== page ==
posted on Nov, 8 2005 @ 09:56 AM
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"Step in Line or loose your help......."

whats next, "Step in line or be locked up for life....." or maby "Step in line or die.."

smell the stink people... its coming, WW3 will have our support or we will face the conciquences...

Got to love the orwell!

Daz Out



posted on Nov, 8 2005 @ 10:19 AM
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Sunday while I was visiting my mother in the nursing home where she is recovering from an illness I heard Jerry Foulwell on the Old Time Gospel Hour proclaiming from the Pulpit of his Thomas Roads Baptist Church (I live just 40 miles from him in southwestern Virginia) how it was the churches duty to be involved with politics and how his congregation should write their senators in support of Alito etc. If anyone should have their status as a non-profit questioned by the IRA...sorry I mean the IRS (
:lol
...it should be the likes of Foulwell and Robertson since they have both been meddling in politics from the pulpit for years. In the 90's Foulwell was actually selling a video on his show that accused Clinton of just about every sin known to man and then some. Like Clinton or not, Foulwell's video was all slander (I've seen it) and lurid as a porno movie and its sole purpose was anti-Clinton propaganda.



posted on Nov, 8 2005 @ 10:38 AM
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This may not directly relate, as it has to do with existing tax payers, but it does provide a sort of precedence.

www.givemeliberty.org...

According to this article, without a federal court order, the IRS can no longer compel individuals to turn over personal and private property to them. That means SS taxes, income taxes, etc...

If this is true, it could be that any restrictions, or future taxings that the IRS may "request" of Churches may end up being only that, "requests", unless they are ordered by a federal court to pay.

The U.S. government has long used our ignorance of the law against us, claiming that if we don't allow the government to compel us illegally to do things, that we will be fined or imprisoned.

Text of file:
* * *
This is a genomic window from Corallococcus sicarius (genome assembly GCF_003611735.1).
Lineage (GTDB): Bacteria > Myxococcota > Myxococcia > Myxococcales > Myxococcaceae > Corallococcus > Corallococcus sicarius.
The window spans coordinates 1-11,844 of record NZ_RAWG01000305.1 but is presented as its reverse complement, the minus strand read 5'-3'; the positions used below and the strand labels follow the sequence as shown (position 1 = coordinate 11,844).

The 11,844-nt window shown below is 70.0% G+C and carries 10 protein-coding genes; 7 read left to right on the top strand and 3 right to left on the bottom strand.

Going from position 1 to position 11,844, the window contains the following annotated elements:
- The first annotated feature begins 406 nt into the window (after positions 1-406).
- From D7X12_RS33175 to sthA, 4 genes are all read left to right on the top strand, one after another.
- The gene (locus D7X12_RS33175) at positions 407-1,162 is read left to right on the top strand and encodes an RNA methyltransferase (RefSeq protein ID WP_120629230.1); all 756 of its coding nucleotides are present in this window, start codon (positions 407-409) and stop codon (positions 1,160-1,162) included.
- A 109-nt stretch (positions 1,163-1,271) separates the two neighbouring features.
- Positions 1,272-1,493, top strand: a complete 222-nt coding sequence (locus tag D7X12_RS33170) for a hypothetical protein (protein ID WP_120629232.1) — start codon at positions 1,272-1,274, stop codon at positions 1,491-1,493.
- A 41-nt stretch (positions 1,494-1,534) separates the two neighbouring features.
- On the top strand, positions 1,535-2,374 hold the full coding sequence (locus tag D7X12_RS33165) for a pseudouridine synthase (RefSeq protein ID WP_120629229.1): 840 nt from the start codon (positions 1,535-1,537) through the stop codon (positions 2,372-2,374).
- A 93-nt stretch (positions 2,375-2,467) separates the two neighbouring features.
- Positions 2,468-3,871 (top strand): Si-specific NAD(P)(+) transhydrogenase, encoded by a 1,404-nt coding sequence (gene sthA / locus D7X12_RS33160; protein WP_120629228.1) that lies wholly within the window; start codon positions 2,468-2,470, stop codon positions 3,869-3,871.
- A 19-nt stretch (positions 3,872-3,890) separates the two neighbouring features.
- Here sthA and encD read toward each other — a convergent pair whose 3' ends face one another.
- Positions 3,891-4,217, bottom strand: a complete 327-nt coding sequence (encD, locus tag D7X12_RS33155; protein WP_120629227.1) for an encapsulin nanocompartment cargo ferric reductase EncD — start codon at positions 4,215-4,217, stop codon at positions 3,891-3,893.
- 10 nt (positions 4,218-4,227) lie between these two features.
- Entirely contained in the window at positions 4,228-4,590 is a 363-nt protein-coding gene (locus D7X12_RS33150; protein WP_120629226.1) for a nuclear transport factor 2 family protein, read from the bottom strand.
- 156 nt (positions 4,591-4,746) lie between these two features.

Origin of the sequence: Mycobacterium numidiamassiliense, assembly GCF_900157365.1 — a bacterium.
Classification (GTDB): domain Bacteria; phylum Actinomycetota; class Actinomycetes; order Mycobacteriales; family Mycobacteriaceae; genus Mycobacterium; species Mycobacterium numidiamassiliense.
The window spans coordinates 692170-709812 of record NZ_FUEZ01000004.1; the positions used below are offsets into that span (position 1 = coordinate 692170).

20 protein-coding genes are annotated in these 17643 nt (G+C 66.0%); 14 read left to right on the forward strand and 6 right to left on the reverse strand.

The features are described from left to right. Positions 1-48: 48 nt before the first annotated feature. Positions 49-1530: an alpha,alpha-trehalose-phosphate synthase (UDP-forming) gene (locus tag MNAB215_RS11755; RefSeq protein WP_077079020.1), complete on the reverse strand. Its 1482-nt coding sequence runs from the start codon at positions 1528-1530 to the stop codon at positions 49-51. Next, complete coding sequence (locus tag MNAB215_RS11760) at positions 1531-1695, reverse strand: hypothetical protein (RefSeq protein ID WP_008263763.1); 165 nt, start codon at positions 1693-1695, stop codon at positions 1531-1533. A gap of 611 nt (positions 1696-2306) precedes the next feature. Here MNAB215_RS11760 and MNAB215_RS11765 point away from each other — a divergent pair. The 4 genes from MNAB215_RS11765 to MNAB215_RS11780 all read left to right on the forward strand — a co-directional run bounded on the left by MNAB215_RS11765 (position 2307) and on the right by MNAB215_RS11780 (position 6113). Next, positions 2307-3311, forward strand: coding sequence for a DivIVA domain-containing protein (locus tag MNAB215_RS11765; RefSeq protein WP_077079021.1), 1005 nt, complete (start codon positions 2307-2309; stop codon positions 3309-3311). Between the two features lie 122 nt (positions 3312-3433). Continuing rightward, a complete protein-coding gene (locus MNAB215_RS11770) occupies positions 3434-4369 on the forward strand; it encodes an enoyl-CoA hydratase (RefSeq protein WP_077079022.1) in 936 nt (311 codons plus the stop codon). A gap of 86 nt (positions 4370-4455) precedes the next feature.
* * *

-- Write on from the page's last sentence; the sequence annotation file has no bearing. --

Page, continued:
I love this site...



posted on Nov, 8 2005 @ 10:52 AM
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what you failed to mention is that the priest said "Jesus wouldn't have voted for Bush" or something along those lines.

I think they're going with the idea that this church is pushing an agenda other than religion and, therefore, is not doing what they said they would when they applied for their non-profit status.

I think the review is wrong but I would be more concerned with finding out who was at the sermon and turned them in. a link to abuse of power if ever there was one.



posted on Nov, 8 2005 @ 12:38 PM
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Originally posted by snafu7700
Now, i have steadfastly held to the premise that most people on this site who think the US government is moving away from democracy are nuts. after this article, i'm not so sure. Trying to silence a church using the IRS is kind of ridiculous. Priests and Ministers have used the pulpit to push their political leanings since the beginning of organized religion. Why is it suddenly against the law for Christian ministers to preach anti-war sermons from the pulpit, but Muslim leaders can continue to preach anti-american sermons from their pulpit even in the US? Now, dont get me wrong, i completely disagree with the priest's stance on the war. However, he has every right to express his opinion, and i would die for his right to do so.


They aren't attempting to silence anyone!

You know what you are talking about right? The church had a status with the IRS to be tax exempt, but they blew the agreement. Simple as that. So don't use this time to bash Muslims.

It was also never suddenly against the law to do anything, the church knew what rules followed the exemption. You people act like they are putting red tape over their mouths without warning.

And why places of faith can be tax exempt is beyond me. I WANT TO BE TAX EXEMPT! I actually work, I actually contribute back to society, take the taxes away from me, stop stealing from me, they are the one's who burnt our beloved scientist at the stake not me!



posted on Nov, 8 2005 @ 01:20 PM
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Originally posted by Crakeur
what you failed to mention is that the priest said "Jesus wouldn't have voted for Bush" or something along those lines.

And I have personally heard and read right wing ministers (robertson being one on his 700 club) blatently saying that if Jesus were here today he would vote for Bush. So what's the difference? Robertsons listeners are for the most part a segment of Bushes base.



posted on Nov, 8 2005 @ 01:21 PM
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So . . . is OK and dandy to preach in favor of Government candidates and policies but is a sin to preach against war and the Government policies.

Hum . . . do I smell double standards.


Or, control of our freedom to free speech or preach.



posted on Nov, 8 2005 @ 01:42 PM
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Originally posted by djohnsto77
The same thing has happened to conservative churches.


I don't think so, djohn. I could be wrong, but I don't recall conservative churches being threatened except when they encouraged voting for or against a particular candidate... I could be wrong, but there's a huge difference. The code states: